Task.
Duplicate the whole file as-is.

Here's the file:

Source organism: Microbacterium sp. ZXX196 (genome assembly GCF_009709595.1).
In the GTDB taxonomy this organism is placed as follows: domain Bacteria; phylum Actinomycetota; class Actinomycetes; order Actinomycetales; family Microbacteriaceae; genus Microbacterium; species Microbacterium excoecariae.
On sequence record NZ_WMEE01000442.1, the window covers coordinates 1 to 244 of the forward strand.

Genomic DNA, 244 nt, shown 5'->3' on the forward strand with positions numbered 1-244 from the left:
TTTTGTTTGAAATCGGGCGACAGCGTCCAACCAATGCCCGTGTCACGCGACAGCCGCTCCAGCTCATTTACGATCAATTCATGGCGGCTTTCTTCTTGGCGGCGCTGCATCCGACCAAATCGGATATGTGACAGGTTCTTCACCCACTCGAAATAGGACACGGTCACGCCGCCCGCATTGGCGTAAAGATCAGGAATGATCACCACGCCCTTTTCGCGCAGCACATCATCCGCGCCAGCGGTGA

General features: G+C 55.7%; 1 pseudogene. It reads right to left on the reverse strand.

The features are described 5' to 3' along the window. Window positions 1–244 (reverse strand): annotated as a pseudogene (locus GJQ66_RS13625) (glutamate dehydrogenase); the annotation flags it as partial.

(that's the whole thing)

Source organism: Microbacterium sp. ZXX196 (genome assembly GCF_009709595.1).
In the GTDB taxonomy this organism is placed as follows: domain Bacteria; phylum Actinomycetota; class Actinomycetes; order Actinomycetales; family Microbacteriaceae; genus Microbacterium; species Microbacterium excoecariae.
On sequence record NZ_WMEE01000442.1, the window covers coordinates 1 to 244 of the forward strand.

Genomic DNA, 244 nt, shown 5'->3' on the forward strand with positions numbered 1-244 from the left:
TTTTGTTTGAAATCGGGCGACAGCGTCCAACCAATGCCCGTGTCACGCGACAGCCGCTCCAGCTCATTTACGATCAATTCATGGCGGCTTTCTTCTTGGCGGCGCTGCATCCGACCAAATCGGATATGTGACAGGTTCTTCACCCACTCGAAATAGGACACGGTCACGCCGCCCGCATTGGCGTAAAGATCAGGAATGATCACCACGCCCTTTTCGCGCAGCACATCATCCGCGCCAGCGGTGA

General features: G+C 55.7%; 1 pseudogene. It reads right to left on the reverse strand.

The features are described 5' to 3' along the window. Window positions 1–244 (reverse strand): annotated as a pseudogene (locus GJQ66_RS13625) (glutamate dehydrogenase); the annotation flags it as partial.